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Chanie Wenjack School

Ernest & Florence Benedict Gathering Space with a circle of people sitting listening to a presenter in the middle of the circle
for Indigenous Studies

Chanie Wenjack School

Ernest & Florence Benedict Gathering Space

Mohawk Elders Ernie and Florence Benedict Honoured in Room Naming Ceremony

Event Part of 40th Anniversary Celebrations for the Department of Indigenous Studies

Hugh Hodges

Respected Mohawk Elders Ernest and Florence Benedict were given a place of honour at Trent University as the Gathering Space in the First Peoples House of Learning was renamed the Benedict Gathering Place in a special naming ceremony today. 

“This room is the centre of Indigenous student life here on campus,” said associate professor David Newhouse, who is chair of the Indigenous Studies Department at Trent. “It is appropriate that this space be named in honour of such great teachers.”

Lifelong residents of Akwesasne in traditional Mohawk territory, Ernest and Florence Benedict were honoured for the important role they both play in fostering a greater understanding and appreciation for Indigenous knowledge. Mr. Benedict has taught at various colleges and universities in Canada and the United States, including Trent where he was a visiting professor in the early 1970s. Mrs. Benedict is a renowned Mohawk basket maker, and is considered a master of this ancient art form. Her fine works of art are collected by museums and galleries across North America.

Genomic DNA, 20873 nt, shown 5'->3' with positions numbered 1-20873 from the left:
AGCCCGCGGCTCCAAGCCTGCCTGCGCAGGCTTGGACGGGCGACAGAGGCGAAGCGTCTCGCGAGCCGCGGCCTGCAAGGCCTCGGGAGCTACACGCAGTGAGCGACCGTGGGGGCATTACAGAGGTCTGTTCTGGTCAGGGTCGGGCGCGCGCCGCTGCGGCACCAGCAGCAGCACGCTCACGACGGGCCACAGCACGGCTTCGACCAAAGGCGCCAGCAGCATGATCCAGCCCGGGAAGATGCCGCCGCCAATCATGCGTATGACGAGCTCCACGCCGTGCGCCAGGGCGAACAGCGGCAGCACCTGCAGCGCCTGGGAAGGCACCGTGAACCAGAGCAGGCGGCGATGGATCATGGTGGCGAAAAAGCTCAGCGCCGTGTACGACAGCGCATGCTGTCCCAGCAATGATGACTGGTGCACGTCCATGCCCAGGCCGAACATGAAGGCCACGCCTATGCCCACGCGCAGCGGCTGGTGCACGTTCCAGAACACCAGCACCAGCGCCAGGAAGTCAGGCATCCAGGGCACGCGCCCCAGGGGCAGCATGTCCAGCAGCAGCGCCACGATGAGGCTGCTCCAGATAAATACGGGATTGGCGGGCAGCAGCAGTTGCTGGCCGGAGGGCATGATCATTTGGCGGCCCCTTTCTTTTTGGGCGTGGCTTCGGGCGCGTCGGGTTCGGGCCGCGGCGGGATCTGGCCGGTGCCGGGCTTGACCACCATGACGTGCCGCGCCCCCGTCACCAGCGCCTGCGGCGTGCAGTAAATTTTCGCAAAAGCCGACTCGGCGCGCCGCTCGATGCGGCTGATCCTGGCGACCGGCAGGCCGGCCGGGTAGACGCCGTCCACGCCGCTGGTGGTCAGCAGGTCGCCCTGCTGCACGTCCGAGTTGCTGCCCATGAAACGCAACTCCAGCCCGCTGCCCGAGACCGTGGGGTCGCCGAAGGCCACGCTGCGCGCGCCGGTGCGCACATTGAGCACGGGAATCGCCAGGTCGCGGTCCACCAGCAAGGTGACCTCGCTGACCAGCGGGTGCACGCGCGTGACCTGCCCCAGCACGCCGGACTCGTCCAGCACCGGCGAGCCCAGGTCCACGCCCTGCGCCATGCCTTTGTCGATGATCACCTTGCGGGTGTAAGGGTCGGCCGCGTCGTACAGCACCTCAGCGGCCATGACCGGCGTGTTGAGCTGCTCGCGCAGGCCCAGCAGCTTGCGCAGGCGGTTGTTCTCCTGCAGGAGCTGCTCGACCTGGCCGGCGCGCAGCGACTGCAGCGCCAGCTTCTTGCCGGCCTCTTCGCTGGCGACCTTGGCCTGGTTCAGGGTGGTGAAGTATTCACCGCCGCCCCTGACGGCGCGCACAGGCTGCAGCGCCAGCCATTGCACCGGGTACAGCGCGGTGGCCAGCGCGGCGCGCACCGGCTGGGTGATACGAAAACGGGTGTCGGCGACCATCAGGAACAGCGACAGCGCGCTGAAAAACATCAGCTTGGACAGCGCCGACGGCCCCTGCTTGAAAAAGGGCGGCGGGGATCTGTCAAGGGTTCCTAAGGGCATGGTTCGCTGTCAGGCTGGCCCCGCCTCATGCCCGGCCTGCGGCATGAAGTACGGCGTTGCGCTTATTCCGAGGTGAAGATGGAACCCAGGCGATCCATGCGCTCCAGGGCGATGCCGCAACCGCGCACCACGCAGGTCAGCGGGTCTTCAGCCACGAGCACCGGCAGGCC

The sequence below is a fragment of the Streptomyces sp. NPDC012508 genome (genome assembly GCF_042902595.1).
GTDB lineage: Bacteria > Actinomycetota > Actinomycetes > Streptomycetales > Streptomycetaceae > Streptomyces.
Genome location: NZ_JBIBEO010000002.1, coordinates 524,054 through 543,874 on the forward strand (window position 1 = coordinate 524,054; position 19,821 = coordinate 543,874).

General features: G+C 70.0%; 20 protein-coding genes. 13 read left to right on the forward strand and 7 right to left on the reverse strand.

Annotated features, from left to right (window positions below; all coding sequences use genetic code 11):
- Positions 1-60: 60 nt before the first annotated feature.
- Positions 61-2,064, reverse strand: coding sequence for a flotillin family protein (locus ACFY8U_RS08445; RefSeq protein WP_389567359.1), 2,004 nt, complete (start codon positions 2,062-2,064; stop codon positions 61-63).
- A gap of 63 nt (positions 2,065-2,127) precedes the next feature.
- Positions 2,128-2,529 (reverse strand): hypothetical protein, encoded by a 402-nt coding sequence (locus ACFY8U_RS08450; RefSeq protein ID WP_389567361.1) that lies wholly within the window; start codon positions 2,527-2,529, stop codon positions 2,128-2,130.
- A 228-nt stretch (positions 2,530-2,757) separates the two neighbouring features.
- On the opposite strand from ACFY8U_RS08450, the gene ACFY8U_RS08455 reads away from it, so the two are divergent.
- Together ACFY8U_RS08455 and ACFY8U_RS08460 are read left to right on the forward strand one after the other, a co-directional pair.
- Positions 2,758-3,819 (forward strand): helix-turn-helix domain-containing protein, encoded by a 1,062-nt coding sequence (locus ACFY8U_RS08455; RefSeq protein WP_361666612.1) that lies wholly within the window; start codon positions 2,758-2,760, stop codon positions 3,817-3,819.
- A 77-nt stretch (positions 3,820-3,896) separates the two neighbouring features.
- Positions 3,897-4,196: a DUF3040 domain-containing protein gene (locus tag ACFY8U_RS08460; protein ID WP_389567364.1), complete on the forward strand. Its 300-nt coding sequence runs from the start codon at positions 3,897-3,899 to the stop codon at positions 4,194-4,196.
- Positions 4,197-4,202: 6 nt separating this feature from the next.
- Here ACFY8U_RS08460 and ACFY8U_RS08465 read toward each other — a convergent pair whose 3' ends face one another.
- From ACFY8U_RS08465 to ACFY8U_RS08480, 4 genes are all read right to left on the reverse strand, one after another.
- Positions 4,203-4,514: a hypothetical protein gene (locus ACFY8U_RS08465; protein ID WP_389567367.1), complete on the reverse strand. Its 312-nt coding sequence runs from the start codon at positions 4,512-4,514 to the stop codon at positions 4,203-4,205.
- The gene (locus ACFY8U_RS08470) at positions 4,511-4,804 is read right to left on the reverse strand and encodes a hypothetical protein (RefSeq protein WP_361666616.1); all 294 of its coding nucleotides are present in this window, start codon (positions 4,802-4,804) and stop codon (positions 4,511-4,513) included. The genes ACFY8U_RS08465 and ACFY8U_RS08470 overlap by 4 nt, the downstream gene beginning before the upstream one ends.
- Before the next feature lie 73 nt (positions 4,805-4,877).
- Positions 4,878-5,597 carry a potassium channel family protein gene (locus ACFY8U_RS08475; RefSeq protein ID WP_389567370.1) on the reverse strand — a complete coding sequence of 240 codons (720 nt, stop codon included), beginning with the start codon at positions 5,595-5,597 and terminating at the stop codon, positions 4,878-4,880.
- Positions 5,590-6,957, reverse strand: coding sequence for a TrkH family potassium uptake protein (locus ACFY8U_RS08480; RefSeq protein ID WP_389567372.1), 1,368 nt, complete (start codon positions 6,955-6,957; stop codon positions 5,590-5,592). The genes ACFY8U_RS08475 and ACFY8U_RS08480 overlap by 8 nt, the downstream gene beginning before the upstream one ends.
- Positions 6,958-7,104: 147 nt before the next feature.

Accepting the honour on behalf of Mr. and Mrs. Benedict was their son and his wife, Daniel and Maureen Benedict. “We’re happy, honoured and thrilled,” explained Daniel, who travelled from Akwesasne to take part in the ceremony. Trent University vice president of administration, Don O’Leary, presented the family members with a special plaque announcing the new name of the room as the Benedict Gathering Space, “Ska’nikón:ra”, which translates from the Mohawk language into “gathering our minds together”.

Today’s event was also significant as it marked the beginning of the 40th anniversary year of Trent’s Indigenous Studies Department. Louise Garrow and Art Beaver, co-founding presidents of the Indigenous Studies Alumni Chapter, recognized the impressive contributions of their fellow alumni and the important role Trent provided their educational development. 

“Many of us came from places where traditional knowledge was not respected, but Trent gave us a space where we heard the drum,” said Ms. Garrow. Mr. Beaver also conveyed his pride in the accomplishments of Trent’s Indigenous Studies alumni. “We are making a difference in this country, thankfully because of a place like this.”